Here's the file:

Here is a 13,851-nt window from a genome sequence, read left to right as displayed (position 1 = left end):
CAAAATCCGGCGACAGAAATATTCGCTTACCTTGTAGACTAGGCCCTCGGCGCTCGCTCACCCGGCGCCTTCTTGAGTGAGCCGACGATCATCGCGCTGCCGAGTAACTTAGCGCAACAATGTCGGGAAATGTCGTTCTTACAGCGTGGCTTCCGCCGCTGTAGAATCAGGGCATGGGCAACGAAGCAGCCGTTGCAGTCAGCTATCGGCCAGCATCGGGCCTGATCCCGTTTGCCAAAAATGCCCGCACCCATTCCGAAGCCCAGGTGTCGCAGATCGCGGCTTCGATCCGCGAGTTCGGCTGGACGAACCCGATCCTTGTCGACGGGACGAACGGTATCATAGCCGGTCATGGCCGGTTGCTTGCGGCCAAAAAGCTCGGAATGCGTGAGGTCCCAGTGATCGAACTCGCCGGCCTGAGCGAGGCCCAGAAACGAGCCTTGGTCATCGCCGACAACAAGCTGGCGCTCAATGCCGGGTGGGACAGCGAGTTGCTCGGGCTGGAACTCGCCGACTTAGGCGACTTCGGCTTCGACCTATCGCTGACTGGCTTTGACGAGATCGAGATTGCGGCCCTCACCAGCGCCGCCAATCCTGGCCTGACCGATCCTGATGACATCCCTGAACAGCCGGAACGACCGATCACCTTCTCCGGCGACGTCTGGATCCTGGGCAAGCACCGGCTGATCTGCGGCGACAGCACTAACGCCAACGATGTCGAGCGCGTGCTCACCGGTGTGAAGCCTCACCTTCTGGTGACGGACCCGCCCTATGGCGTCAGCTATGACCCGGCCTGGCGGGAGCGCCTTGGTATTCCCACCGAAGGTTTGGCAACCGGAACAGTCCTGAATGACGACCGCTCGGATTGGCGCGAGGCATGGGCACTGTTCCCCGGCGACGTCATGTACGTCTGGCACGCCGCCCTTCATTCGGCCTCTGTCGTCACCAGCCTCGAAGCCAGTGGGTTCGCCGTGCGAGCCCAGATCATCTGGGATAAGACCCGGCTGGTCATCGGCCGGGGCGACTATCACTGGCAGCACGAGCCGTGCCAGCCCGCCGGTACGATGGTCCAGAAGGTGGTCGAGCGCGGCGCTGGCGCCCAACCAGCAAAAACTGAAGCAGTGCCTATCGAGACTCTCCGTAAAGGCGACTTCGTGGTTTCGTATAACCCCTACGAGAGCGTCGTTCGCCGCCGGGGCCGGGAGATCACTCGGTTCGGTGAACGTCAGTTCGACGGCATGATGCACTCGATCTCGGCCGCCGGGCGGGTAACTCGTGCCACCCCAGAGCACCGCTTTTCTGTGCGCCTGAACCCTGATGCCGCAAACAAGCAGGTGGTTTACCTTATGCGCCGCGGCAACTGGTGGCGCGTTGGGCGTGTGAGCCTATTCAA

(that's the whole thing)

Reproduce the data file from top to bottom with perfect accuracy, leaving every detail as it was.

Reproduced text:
Here is a 13,851-nt window from a genome sequence, read left to right as displayed (position 1 = left end):
CAAAATCCGGCGACAGAAATATTCGCTTACCTTGTAGACTAGGCCCTCGGCGCTCGCTCACCCGGCGCCTTCTTGAGTGAGCCGACGATCATCGCGCTGCCGAGTAACTTAGCGCAACAATGTCGGGAAATGTCGTTCTTACAGCGTGGCTTCCGCCGCTGTAGAATCAGGGCATGGGCAACGAAGCAGCCGTTGCAGTCAGCTATCGGCCAGCATCGGGCCTGATCCCGTTTGCCAAAAATGCCCGCACCCATTCCGAAGCCCAGGTGTCGCAGATCGCGGCTTCGATCCGCGAGTTCGGCTGGACGAACCCGATCCTTGTCGACGGGACGAACGGTATCATAGCCGGTCATGGCCGGTTGCTTGCGGCCAAAAAGCTCGGAATGCGTGAGGTCCCAGTGATCGAACTCGCCGGCCTGAGCGAGGCCCAGAAACGAGCCTTGGTCATCGCCGACAACAAGCTGGCGCTCAATGCCGGGTGGGACAGCGAGTTGCTCGGGCTGGAACTCGCCGACTTAGGCGACTTCGGCTTCGACCTATCGCTGACTGGCTTTGACGAGATCGAGATTGCGGCCCTCACCAGCGCCGCCAATCCTGGCCTGACCGATCCTGATGACATCCCTGAACAGCCGGAACGACCGATCACCTTCTCCGGCGACGTCTGGATCCTGGGCAAGCACCGGCTGATCTGCGGCGACAGCACTAACGCCAACGATGTCGAGCGCGTGCTCACCGGTGTGAAGCCTCACCTTCTGGTGACGGACCCGCCCTATGGCGTCAGCTATGACCCGGCCTGGCGGGAGCGCCTTGGTATTCCCACCGAAGGTTTGGCAACCGGAACAGTCCTGAATGACGACCGCTCGGATTGGCGCGAGGCATGGGCACTGTTCCCCGGCGACGTCATGTACGTCTGGCACGCCGCCCTTCATTCGGCCTCTGTCGTCACCAGCCTCGAAGCCAGTGGGTTCGCCGTGCGAGCCCAGATCATCTGGGATAAGACCCGGCTGGTCATCGGCCGGGGCGACTATCACTGGCAGCACGAGCCGTGCCAGCCCGCCGGTACGATGGTCCAGAAGGTGGTCGAGCGCGGCGCTGGCGCCCAACCAGCAAAAACTGAAGCAGTGCCTATCGAGACTCTCCGTAAAGGCGACTTCGTGGTTTCGTATAACCCCTACGAGAGCGTCGTTCGCCGCCGGGGCCGGGAGATCACTCGGTTCGGTGAACGTCAGTTCGACGGCATGATGCACTCGATCTCGGCCGCCGGGCGGGTAACTCGTGCCACCCCAGAGCACCGCTTTTCTGTGCGCCTGAACCCTGATGCCGCAAACAAGCAGGTGGTTTACCTTATGCGCCGCGGCAACTGGTGGCGCGTTGGGCGTGTGAGCCTATTCAA